Colorado Rockies                       40/1

Cleveland Indians                       60/1

Chicago White Sox                    65/1

Minnesota Twins                        75/1

Kansas City Royals                   80/1

New York Mets                          80/1

Oakland Athletics                      80/1

Pittsburgh Pirates                      100/1

San Diego Padres                      100/1

Seattle Mariners                        100/1

Baltimore Orioles                       150/1

Houston Astros                          200/1

Odds to win the 2012 AL Pennant       

New York Yankees                    13/4

Los Angeles Angels                   7/2

Detroit Tigers                             4/1

Boston Red Sox                        11/2

Texas Rangers                          11/2

Tampa Bay Rays                       9/1

Toronto Blue Jays                      22/1

Cleveland Indians                       28/1

Chicago White Sox                    35/1

Kansas City Royals                   40/1

Oakland Athletics                      40/1

Minnesota Twins                        40/1

Seattle Mariners                        60/1

Baltimore Orioles                       75/1

 

Odds to win the 2012 NL Pennant       

Philadelphia Phillies                   9/4

San Francisco Giants                 7/1

Atlanta Braves                           9/1

Cincinnati Reds                         9/1

Miami Marlins                            9/1

St. Louis Cardinals                     11/1

Milwaukee Brewers                    14/1

Washington Nationals                15/1

Arizona Diamondbacks               14/1

Colorado Rockies                       18/1

Los Angeles Dodgers                 18/1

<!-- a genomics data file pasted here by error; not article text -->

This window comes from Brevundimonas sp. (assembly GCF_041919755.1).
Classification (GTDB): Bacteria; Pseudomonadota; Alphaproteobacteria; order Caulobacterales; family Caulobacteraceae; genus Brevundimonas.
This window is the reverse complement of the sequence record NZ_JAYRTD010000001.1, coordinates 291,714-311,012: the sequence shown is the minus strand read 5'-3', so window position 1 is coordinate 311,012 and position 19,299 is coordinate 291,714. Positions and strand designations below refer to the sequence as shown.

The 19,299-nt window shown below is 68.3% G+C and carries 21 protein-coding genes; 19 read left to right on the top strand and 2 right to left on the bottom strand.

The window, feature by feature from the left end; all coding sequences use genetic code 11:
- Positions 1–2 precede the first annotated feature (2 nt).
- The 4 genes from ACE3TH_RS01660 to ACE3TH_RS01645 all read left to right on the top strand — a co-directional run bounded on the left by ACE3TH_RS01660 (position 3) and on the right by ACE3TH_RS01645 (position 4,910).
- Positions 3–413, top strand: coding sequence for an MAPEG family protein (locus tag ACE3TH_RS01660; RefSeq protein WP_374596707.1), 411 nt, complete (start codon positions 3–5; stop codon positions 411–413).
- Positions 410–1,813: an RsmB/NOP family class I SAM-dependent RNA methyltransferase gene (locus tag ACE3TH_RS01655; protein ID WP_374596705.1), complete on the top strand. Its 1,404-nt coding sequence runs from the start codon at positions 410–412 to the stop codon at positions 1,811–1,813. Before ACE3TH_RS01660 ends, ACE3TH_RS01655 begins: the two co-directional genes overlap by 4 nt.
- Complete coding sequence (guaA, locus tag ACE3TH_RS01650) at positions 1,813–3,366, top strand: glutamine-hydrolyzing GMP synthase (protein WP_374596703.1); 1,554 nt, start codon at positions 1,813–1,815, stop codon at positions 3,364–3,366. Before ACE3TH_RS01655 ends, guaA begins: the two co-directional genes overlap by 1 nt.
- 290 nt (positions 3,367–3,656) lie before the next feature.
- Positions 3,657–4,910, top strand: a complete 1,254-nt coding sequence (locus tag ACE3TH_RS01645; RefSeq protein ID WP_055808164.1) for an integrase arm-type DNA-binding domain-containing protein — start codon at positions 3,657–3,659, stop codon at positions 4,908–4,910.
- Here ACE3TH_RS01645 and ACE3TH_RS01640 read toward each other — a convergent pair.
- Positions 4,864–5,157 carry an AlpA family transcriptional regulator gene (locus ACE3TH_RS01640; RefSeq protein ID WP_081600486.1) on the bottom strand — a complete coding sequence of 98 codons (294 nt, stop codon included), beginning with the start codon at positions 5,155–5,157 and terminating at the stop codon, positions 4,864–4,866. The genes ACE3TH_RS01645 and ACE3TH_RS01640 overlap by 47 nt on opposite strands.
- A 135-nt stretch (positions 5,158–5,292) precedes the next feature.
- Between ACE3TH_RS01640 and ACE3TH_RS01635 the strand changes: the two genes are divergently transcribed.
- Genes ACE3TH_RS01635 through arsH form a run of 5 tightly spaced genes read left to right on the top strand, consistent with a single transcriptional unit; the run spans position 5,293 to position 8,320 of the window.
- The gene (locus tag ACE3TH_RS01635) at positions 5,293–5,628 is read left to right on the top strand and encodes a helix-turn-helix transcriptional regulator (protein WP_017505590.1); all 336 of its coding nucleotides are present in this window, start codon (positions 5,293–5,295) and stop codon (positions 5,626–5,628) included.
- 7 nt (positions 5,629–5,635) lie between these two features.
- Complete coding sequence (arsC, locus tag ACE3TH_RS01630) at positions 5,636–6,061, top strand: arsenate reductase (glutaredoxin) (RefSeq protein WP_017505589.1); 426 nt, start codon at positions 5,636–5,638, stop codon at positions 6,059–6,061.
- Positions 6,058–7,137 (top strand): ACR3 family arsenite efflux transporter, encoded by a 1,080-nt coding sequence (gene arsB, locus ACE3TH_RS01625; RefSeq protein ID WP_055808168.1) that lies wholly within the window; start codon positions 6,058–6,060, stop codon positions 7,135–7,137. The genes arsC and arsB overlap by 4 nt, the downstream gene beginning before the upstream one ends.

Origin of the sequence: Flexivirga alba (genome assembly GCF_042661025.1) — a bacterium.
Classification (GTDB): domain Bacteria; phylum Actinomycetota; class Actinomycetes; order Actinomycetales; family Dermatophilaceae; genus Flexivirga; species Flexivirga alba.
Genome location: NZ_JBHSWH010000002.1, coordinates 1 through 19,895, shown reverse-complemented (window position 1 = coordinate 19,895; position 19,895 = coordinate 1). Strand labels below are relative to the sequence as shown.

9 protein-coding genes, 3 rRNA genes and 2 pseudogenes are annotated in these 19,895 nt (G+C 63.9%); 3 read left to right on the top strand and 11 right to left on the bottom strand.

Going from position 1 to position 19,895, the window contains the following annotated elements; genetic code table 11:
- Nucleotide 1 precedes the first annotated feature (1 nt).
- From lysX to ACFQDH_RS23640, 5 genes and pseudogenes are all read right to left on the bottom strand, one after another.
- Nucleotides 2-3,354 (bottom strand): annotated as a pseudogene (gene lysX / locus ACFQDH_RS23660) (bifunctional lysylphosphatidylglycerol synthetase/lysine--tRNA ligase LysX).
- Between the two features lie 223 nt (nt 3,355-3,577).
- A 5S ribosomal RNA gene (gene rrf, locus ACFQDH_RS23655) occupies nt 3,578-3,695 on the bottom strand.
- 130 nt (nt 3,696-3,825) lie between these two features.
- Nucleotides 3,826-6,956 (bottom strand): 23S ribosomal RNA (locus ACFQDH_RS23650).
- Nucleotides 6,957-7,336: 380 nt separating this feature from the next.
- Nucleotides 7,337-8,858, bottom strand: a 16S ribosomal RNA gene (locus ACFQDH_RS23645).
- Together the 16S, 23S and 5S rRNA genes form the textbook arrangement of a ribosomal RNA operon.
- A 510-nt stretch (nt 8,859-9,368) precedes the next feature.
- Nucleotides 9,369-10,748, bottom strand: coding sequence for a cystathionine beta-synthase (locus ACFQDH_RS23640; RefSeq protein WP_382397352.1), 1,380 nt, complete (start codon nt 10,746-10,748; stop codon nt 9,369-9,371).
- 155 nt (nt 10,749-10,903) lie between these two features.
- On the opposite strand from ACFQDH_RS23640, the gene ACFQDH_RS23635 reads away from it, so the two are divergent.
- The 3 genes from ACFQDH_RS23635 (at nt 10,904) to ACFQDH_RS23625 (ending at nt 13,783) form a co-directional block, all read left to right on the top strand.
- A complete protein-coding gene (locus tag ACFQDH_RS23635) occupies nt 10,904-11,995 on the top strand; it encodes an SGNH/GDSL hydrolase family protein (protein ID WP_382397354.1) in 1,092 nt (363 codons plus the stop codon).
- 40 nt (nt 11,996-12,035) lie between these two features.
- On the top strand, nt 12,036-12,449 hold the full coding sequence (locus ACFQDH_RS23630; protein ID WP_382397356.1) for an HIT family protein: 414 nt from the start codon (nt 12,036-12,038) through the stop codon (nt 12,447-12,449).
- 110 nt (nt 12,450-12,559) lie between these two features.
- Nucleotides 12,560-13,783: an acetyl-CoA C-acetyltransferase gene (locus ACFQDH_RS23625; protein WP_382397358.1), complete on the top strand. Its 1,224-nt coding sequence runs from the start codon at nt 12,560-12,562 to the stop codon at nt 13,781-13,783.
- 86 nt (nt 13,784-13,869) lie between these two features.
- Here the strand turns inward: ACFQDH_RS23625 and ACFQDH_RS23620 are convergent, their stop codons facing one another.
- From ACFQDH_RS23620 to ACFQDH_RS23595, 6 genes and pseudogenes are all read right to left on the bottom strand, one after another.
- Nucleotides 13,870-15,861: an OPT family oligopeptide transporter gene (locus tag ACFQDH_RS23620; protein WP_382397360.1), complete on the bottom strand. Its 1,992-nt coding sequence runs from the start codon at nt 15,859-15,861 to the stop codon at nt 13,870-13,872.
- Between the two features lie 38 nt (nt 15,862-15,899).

Chicago Cubs                            22/1

New York Mets                          40/1

Pittsburgh Pirates                      40/1

San Diego Padres                      50/1

Houston Astros                          100/1

Odds to win the 2012 AL East

New York Yankees                    2/3

Boston Red Sox                        3/1

Tampa Bay Rays                       9/2

Toronto Blue Jays                      12/1

Baltimore Orioles                       100/1

 

Odds to win the 2012 AL Central         

Detroit Tigers                             1/4

Cleveland Indians                       10/1

Kansas City Royals                   12/1

Chicago White Sox                    12/1

Minnesota Twins                        16/1

 

Odds to win the 2012 AL West

Los Angeles Angels                   4/5

Texas Rangers                          1/1

Oakland Athletics                      30/1

Seattle Mariners                        45/1

 

Odds to win the 2012 NL East

Philadelphia Phillies                   1/2

Miami Marlins                            11/2

Atlanta Braves                           6/1

Washington Nationals                8/1

New York Mets                          50/1

 

Odds to win the 2012 NL Central         

Cincinnati Reds                         7/5